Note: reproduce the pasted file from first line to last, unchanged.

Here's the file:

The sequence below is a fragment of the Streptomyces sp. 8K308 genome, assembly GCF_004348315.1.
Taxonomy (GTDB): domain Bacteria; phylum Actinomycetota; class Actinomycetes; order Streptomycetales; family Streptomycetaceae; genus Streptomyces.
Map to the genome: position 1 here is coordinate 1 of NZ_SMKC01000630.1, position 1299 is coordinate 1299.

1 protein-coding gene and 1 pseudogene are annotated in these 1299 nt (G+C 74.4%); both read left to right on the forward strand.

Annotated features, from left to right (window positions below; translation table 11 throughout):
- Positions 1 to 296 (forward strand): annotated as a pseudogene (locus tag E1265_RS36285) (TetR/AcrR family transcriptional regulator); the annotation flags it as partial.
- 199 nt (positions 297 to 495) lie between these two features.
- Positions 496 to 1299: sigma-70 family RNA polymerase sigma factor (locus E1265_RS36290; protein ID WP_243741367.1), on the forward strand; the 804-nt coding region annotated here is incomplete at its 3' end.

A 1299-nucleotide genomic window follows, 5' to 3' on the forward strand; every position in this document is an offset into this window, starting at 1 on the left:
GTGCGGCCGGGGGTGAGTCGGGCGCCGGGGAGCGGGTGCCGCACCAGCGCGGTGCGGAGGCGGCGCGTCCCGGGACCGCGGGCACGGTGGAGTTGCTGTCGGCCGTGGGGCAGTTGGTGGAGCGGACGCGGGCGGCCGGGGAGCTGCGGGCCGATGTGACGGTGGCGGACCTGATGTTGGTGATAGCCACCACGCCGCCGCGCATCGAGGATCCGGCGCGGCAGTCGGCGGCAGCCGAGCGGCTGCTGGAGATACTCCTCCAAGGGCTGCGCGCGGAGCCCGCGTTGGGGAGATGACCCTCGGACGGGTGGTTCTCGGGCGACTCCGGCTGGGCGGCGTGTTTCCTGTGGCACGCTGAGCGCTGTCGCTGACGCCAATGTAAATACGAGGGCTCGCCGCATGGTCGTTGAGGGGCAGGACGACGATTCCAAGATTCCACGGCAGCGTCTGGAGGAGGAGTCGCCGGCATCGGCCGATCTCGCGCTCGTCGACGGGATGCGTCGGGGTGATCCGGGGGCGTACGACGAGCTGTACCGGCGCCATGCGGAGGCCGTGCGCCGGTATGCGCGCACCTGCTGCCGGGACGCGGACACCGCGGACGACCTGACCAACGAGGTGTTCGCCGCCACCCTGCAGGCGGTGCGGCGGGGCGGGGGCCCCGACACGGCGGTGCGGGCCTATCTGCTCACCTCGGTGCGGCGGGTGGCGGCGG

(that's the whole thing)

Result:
The sequence below is a fragment of the Streptomyces sp. 8K308 genome, assembly GCF_004348315.1.
Taxonomy (GTDB): domain Bacteria; phylum Actinomycetota; class Actinomycetes; order Streptomycetales; family Streptomycetaceae; genus Streptomyces.
Map to the genome: position 1 here is coordinate 1 of NZ_SMKC01000630.1, position 1299 is coordinate 1299.

1 protein-coding gene and 1 pseudogene are annotated in these 1299 nt (G+C 74.4%); both read left to right on the forward strand.

Annotated features, from left to right (window positions below; translation table 11 throughout):
- Positions 1 to 296 (forward strand): annotated as a pseudogene (locus tag E1265_RS36285) (TetR/AcrR family transcriptional regulator); the annotation flags it as partial.
- 199 nt (positions 297 to 495) lie between these two features.
- Positions 496 to 1299: sigma-70 family RNA polymerase sigma factor (locus E1265_RS36290; protein ID WP_243741367.1), on the forward strand; the 804-nt coding region annotated here is incomplete at its 3' end.

A 1299-nucleotide genomic window follows, 5' to 3' on the forward strand; every position in this document is an offset into this window, starting at 1 on the left:
GTGCGGCCGGGGGTGAGTCGGGCGCCGGGGAGCGGGTGCCGCACCAGCGCGGTGCGGAGGCGGCGCGTCCCGGGACCGCGGGCACGGTGGAGTTGCTGTCGGCCGTGGGGCAGTTGGTGGAGCGGACGCGGGCGGCCGGGGAGCTGCGGGCCGATGTGACGGTGGCGGACCTGATGTTGGTGATAGCCACCACGCCGCCGCGCATCGAGGATCCGGCGCGGCAGTCGGCGGCAGCCGAGCGGCTGCTGGAGATACTCCTCCAAGGGCTGCGCGCGGAGCCCGCGTTGGGGAGATGACCCTCGGACGGGTGGTTCTCGGGCGACTCCGGCTGGGCGGCGTGTTTCCTGTGGCACGCTGAGCGCTGTCGCTGACGCCAATGTAAATACGAGGGCTCGCCGCATGGTCGTTGAGGGGCAGGACGACGATTCCAAGATTCCACGGCAGCGTCTGGAGGAGGAGTCGCCGGCATCGGCCGATCTCGCGCTCGTCGACGGGATGCGTCGGGGTGATCCGGGGGCGTACGACGAGCTGTACCGGCGCCATGCGGAGGCCGTGCGCCGGTATGCGCGCACCTGCTGCCGGGACGCGGACACCGCGGACGACCTGACCAACGAGGTGTTCGCCGCCACCCTGCAGGCGGTGCGGCGGGGCGGGGGCCCCGACACGGCGGTGCGGGCCTATCTGCTCACCTCGGTGCGGCGGGTGGCGGCGG